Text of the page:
A violent 10-week-old state-sponsored "war on drugs" is rapidly undermining Thailand's long struggle to become one of Southeast Asia's leading democracies - and the civil rights of Thais. The United Nations and the United States should pressure Bangkok to end its shoot-to-kill policy.

Deviating sharply from Thailand's previous efforts to build the rule of law, Prime Minister Thaksin Shinawatra has called for law enforcement to be conducted on the basis of an "eye for an eye." Interior Minister Wan Muhamad Nor Matha put it bluntly in January. Referring to drug dealers, he said: "They will be put behind bars or even vanish without a trace. Who cares? They are destroying our country."

Since the crackdown started Feb. 1, Thai police report that more than 2,270 alleged drug criminals have been killed. The government says 51 have been killed by police in self-defense and the rest in battles among dealers. More than 50,000 people allegedly involved in the drug trade have been arrested.

The use of dangerous drugs is certainly a serious and growing problem in Thailand. UN and Thai authorities cite a huge increase in use in methamphetamine stimulant tablets - which Thais call "yaa baa," or crazy pills - smuggled in from neighboring Burma. As many as 3.6 percent of Thai youth and 5 percent of all Thais now take methamphetamines.

Many in Thailand, including the revered constitutional monarch, King Bhumibol Adulyadej, are worried by this trend and have called on the government to take action. But Thai authorities should do so in ways that do not compromise basic rights.

This is hardly the message being sent by Thai leaders. "In this war, drug dealers must die," Thaksin has said. "But we don't kill them. It's a matter of bad guys killing bad guys." Few in Thailand find his explanation credible.

At the behest of Thaksin's government, local authorities hurriedly drew up blacklists of suspected drug dealers. Bangkok then gave provincial governors and police chiefs short deadlines to clear names from the list. The interior minister threatened retaliation against local officials who did not produce results, driving home the point by citing the way a former king dealt with unresponsive officials: "The king had them all beheaded."

Local officials appear to be using the blacklists to settle old scores. Once on the list, the only way off, according to one rights activist, is to "buy your way off the list, surrender at a police station or end up with a bullet in your head." But even surrendering to the police offers no certainty. Some who have come to the police to surrender or clear their names have been shot by unidentified gunmen on the way home. Human rights activists accuse the government of unleashing a "shoot to kill" policy.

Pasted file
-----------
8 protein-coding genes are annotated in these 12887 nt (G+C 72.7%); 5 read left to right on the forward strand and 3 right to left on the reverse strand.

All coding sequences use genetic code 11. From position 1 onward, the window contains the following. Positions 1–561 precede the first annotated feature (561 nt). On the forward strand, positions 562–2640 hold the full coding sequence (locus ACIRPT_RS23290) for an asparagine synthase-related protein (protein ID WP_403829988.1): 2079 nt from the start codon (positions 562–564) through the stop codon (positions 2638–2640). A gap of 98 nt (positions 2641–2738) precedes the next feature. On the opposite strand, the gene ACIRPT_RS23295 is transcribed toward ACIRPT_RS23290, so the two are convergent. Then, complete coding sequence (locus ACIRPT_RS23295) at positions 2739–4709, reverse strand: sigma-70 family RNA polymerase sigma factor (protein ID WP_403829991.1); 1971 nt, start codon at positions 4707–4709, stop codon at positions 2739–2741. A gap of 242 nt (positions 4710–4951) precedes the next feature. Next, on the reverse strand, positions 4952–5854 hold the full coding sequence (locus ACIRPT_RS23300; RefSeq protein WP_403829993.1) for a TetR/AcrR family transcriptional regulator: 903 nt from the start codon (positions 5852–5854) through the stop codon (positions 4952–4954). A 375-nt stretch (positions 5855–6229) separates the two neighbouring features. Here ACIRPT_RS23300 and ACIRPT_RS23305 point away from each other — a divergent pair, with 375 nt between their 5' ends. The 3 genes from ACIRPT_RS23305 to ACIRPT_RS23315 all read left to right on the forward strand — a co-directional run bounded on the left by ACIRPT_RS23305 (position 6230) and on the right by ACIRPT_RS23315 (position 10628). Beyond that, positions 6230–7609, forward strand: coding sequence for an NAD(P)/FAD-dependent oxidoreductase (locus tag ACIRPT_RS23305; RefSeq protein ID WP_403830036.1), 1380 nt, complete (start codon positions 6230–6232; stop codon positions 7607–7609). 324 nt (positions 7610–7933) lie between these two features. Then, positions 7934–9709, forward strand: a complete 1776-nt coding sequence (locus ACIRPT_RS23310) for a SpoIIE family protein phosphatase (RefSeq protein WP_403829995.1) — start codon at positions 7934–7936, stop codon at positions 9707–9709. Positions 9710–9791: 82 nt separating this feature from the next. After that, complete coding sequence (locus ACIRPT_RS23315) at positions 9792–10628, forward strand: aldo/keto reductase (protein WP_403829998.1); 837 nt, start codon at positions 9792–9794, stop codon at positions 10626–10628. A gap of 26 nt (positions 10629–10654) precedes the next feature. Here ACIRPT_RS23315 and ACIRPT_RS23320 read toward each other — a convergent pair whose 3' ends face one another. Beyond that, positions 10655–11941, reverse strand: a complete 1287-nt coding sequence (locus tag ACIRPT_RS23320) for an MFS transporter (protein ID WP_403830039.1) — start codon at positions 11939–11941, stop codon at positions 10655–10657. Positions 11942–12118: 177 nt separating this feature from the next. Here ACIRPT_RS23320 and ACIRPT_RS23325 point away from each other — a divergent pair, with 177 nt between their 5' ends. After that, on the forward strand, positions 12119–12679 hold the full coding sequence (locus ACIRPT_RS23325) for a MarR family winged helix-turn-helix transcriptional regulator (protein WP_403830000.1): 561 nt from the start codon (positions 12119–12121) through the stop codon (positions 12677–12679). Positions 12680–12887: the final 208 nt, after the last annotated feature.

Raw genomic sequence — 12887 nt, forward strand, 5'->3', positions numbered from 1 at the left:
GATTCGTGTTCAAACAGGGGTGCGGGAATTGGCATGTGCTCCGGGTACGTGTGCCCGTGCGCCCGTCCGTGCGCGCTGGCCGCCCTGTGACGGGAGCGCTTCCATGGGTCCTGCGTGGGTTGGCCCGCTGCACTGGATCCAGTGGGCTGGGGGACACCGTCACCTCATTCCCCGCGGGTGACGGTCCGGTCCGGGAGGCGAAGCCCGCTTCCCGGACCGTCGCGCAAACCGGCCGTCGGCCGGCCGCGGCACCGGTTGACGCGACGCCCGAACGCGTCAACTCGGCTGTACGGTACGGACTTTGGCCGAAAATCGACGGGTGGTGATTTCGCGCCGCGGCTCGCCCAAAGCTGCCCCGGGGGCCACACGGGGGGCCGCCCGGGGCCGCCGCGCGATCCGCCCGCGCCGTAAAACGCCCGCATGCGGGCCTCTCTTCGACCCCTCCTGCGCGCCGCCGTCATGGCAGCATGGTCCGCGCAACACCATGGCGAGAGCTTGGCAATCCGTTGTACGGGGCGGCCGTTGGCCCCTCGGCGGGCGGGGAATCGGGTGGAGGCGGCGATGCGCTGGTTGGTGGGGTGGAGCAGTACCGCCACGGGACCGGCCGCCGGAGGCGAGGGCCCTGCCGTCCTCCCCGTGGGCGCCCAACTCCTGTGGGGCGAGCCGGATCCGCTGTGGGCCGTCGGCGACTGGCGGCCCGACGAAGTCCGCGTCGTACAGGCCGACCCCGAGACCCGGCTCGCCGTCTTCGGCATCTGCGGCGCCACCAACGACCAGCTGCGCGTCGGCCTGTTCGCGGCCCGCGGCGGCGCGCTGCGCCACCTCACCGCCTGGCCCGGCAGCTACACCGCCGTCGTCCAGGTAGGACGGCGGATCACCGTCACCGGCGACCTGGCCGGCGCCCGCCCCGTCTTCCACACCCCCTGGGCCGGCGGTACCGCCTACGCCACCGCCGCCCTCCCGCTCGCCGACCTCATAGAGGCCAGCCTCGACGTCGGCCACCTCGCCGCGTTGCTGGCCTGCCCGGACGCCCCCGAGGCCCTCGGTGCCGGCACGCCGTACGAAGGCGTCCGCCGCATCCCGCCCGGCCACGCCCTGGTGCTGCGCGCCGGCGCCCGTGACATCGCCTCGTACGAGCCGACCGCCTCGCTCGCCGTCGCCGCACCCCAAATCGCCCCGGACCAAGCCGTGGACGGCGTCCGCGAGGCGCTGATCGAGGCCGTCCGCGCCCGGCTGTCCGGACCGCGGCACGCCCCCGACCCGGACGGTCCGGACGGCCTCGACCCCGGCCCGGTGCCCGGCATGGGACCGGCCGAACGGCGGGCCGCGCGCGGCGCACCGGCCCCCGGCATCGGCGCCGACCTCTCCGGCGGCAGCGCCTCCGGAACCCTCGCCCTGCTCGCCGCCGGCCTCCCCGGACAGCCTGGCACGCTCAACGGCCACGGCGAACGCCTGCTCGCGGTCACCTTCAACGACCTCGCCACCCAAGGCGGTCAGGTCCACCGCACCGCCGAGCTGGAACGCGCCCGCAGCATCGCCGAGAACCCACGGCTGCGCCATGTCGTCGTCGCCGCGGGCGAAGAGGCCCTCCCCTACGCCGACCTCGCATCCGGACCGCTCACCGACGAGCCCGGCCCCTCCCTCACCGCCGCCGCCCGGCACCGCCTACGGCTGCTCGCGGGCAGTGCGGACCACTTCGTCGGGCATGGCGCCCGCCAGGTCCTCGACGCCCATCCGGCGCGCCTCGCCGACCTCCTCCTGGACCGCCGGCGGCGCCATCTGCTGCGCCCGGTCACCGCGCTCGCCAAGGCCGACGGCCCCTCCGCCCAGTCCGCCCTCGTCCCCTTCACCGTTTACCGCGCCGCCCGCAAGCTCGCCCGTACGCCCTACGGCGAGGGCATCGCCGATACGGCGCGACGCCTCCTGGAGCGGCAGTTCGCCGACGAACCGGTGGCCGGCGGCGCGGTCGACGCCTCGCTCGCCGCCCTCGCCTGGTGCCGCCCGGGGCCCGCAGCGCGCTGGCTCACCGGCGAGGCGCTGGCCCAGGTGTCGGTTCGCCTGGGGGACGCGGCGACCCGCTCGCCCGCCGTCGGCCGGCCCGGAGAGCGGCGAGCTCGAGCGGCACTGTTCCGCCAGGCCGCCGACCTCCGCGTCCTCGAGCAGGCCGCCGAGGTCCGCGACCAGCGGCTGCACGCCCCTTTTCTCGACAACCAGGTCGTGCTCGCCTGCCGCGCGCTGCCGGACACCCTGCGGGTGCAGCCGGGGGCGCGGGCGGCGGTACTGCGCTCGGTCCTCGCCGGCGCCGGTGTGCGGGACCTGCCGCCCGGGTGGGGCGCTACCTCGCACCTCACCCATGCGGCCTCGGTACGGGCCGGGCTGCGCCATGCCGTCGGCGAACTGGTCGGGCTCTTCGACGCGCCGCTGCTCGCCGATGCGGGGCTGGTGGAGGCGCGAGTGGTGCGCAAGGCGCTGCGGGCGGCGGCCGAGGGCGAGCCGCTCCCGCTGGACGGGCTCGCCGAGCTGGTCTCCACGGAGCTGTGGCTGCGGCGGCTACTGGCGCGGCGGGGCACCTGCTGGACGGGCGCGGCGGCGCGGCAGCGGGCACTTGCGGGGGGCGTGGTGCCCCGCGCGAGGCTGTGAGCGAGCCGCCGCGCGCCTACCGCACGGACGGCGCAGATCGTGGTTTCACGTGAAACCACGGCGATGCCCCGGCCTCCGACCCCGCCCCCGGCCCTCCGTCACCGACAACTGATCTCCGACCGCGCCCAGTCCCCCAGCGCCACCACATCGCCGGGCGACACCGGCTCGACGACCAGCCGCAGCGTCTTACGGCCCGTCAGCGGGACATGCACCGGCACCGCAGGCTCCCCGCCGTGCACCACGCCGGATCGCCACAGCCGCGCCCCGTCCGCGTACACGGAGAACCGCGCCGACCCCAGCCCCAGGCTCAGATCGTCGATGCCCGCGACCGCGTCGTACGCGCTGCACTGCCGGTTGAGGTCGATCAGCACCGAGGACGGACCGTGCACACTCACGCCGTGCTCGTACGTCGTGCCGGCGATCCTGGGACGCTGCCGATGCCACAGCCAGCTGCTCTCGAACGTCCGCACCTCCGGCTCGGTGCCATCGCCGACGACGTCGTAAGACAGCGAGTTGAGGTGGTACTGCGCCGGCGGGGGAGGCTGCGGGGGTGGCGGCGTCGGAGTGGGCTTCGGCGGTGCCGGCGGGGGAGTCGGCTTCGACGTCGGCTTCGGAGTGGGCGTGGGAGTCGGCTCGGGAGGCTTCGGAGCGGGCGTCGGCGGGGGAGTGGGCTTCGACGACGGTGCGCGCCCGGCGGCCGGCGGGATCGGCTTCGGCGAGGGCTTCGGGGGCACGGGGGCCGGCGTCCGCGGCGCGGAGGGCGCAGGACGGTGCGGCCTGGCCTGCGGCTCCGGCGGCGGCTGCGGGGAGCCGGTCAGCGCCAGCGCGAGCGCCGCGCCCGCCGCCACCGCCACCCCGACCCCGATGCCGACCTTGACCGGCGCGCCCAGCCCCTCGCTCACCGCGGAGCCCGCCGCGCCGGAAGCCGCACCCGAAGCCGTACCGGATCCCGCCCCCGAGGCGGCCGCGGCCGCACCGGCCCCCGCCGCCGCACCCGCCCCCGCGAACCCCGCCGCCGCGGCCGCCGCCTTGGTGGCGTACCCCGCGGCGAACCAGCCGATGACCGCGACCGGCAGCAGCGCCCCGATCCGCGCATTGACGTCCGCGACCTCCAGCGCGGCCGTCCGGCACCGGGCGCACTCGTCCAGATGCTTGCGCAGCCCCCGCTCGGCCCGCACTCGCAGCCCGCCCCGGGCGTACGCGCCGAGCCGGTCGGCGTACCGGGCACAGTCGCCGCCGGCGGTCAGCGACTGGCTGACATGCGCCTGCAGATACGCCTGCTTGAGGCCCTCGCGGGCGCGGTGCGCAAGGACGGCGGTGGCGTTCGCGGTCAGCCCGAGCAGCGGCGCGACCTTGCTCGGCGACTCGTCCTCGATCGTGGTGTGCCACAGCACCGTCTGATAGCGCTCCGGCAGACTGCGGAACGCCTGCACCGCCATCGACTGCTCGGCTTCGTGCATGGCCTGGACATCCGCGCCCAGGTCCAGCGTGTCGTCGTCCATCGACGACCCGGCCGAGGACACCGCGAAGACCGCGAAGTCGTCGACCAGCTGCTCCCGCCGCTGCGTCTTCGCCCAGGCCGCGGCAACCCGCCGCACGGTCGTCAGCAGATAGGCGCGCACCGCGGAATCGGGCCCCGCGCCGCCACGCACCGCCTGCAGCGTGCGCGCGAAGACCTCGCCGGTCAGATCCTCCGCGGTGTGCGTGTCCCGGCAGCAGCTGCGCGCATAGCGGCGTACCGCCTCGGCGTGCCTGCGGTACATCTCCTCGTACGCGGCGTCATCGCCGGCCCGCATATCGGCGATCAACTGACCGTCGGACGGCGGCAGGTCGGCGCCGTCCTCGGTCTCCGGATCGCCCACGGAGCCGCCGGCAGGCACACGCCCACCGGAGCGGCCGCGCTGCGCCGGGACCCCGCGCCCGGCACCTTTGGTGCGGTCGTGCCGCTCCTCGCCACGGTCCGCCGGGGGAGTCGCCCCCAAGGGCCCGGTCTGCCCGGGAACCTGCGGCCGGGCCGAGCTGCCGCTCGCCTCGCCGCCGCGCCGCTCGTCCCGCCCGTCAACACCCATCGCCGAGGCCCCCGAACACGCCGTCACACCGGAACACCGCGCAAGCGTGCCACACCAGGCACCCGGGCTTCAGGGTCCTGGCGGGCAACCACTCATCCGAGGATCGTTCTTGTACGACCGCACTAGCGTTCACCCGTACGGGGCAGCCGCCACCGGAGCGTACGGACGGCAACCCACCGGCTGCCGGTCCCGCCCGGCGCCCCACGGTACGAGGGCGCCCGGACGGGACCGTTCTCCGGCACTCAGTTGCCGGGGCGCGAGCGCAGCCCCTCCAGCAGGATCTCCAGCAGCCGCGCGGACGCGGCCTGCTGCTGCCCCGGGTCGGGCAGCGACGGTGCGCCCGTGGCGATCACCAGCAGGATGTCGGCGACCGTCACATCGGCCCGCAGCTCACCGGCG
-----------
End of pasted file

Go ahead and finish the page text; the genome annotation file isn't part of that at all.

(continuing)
While Thaksin campaigned for political office as a modernizer, his tactics represent a major step back to the dark days of military rule in Thailand. Pradit Chareonthaitawee, the head of Thailand's official human rights commission, received death threats after saying, "People are living in fear all over the kingdom."

Drug experts and the United Nations suggest that instead of setting a futile goal of ending all drug sales in three months, Thailand should concentrate on "supply reduction strategies." One such strategy would be to focus on its own military and police, many of whose members allegedly profit greatly from facilitating the smuggling chain from Burma.

The shoot-to-kill policy must end. Persons accused of crimes should be arrested with the least force necessary, as called for in the UN Basic Principles on the Use of Force and Firearms by Law Enforcement Officials. All recent killings should be investigated by an independent commission. To ensure credibility, Asma Jahangir, the UN special rapporteur on extrajudicial executions, should be invited to investigate.

The United States provides anti-narcotics training to the Thai police and the United Nations has the regional headquarters of its drugs and crime office in Bangkok. Each risks having its reputation sullied by association with a bloody and violent campaign in the name of the war on drugs.

Both the United States and the UN should make it clear that they oppose the methods being used in this war. If the violence doesn't stop, each should consider withdrawing from Thailand.

Brad Adams is Executive Director of the Asia Division of Human Rights Watch.